Elle Davenport tugged at the bodice of her ball gown where the ribbing poked into her skin. When she’d been a little girl dreaming about fairytale princesses, she’d had no idea the dresses would be so uncomfortable. Of course, real-life princesses probably had gowns made of super-soft silk, unlike Elle’s theme park knock-off.
She continued down the sidewalk, waving at a group of children waiting in line for popcorn, her skirt swooshing around her feet as she walked. The Florida sun blazed overhead, and she glanced at the clock tower to her left. Ten minutes until her break…
“Princess Ariana!” A little girl ran toward her, arms outstretched.
“Britney,” the girl told her. “You’re just as beautiful in real life, Princess Ariana.”
“Aw, thank you, Britney. That’s so sweet of you to say.” As hot and uncomfortable as she was, moments like this one made her job worthwhile. Dressing up as a theme park princess wasn’t at all what she’d planned to be doing at twenty-five, but it wasn’t the worst job she’d ever had either. She signed Britney’s autograph book and posed with her while the girl’s parents took several photos before the family continued on their way.
Elle greeted a few more guests and then headed up the steps of the welcome center, eager for fifteen minutes of air conditioning. She lifted her skirt to keep from tripping over it, smiling as she saw her gold Gucci sandals peeking out from beneath its red satin folds. Her dress might have been uncomfortable, but her shoes sure weren’t. Shoes were her one splurge, and this pair—with colorful flowers embroidered across the top strap—made her feel like a real princess.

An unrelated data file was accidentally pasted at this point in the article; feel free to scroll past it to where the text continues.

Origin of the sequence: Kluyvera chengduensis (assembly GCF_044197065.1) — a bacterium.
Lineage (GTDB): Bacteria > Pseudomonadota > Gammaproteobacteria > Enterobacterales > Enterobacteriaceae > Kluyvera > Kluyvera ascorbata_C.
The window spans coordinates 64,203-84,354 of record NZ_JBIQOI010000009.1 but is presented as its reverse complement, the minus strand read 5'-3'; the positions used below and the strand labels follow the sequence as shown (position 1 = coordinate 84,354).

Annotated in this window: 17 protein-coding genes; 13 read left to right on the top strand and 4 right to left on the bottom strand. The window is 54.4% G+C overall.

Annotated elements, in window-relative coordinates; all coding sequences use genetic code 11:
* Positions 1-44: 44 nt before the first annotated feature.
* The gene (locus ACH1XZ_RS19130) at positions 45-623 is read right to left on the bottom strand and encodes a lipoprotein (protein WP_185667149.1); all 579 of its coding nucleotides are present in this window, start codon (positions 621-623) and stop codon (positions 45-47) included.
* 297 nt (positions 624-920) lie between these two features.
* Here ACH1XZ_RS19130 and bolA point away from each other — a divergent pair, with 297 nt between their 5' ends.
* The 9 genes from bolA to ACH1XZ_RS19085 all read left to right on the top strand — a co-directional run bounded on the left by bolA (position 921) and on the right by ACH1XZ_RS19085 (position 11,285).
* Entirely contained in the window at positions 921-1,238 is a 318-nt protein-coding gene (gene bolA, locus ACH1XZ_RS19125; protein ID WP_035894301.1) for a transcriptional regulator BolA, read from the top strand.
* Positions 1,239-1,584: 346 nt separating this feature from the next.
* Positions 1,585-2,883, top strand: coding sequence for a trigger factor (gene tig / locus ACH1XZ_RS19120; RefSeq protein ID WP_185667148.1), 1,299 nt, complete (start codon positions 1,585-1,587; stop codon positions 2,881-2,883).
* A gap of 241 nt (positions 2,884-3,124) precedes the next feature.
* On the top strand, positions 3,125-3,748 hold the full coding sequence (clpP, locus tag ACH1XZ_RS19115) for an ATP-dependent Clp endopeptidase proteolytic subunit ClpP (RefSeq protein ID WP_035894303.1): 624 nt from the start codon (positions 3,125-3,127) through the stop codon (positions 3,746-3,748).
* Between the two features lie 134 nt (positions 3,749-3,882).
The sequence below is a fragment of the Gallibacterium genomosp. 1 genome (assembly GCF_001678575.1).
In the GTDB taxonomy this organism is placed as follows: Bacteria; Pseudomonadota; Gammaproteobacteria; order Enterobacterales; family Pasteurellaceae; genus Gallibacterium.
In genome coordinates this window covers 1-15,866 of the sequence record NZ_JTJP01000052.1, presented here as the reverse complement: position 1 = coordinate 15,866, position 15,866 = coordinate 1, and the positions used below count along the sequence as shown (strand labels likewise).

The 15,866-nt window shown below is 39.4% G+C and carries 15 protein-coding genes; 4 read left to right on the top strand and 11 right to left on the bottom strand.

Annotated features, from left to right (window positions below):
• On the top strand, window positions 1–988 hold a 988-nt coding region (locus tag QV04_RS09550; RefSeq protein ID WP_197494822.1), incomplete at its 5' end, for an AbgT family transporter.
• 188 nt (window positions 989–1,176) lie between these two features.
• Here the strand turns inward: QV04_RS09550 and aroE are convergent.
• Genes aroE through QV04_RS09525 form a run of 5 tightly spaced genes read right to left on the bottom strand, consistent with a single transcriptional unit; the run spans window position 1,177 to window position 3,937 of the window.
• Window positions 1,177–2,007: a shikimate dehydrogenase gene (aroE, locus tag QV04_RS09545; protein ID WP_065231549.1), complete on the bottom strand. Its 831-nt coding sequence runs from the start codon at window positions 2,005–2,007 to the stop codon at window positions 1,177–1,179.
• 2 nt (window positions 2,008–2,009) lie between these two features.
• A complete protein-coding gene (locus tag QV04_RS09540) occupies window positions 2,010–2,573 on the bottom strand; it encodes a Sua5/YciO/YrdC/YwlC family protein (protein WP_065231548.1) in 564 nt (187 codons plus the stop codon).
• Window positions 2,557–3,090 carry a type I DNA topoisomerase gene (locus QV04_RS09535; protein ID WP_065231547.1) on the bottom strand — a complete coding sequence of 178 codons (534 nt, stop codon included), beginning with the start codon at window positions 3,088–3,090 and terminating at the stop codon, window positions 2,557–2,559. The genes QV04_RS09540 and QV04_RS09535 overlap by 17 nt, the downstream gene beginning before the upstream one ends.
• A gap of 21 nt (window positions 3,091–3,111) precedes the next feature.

She ducked down the hall to the employee break room and filled a cup of water from the cooler. As she took a grateful sip, her cell phone started ringing from inside her locker. She fumbled to open it, grabbing her phone from the depths of her purse. The number came up with a 212 area code which—thanks to that one year after high school when she’d decided to try her luck with acting—she remembered was a New York City exchange. Acting had been a bust, though, and she didn’t know anyone in New York City.
“Am I speaking with Elle Davenport?” a female voice asked.
“Yes. Who’s this?” Elle smoothed her free hand over the perfectly coifed blonde wig she wore. She was a natural blonde, but Princess Ariana’s hairdo was intricate, and it just wasn’t practical to spend hours getting her hair done every morning before work.
“My name is Monica Jackson, and I’m the outreach coordinator at Modern Home and Gardens magazine.”
“Modern Home and Gardens,” Elle repeated as her brain clicked up to speed because holy shit, memories of a wine-infused girls’ night danced behind her eyelids. That night, after a few bottles of wine and a lot of laughter, she and her friends had entered the most outrageous contest…
“That’s right,” Monica said. “You entered our Almost Royal contest, and I’m so pleased to tell you that, after careful consideration, you and your co-applicants Ruby Keller and Megan Perl have been chosen as our winners.”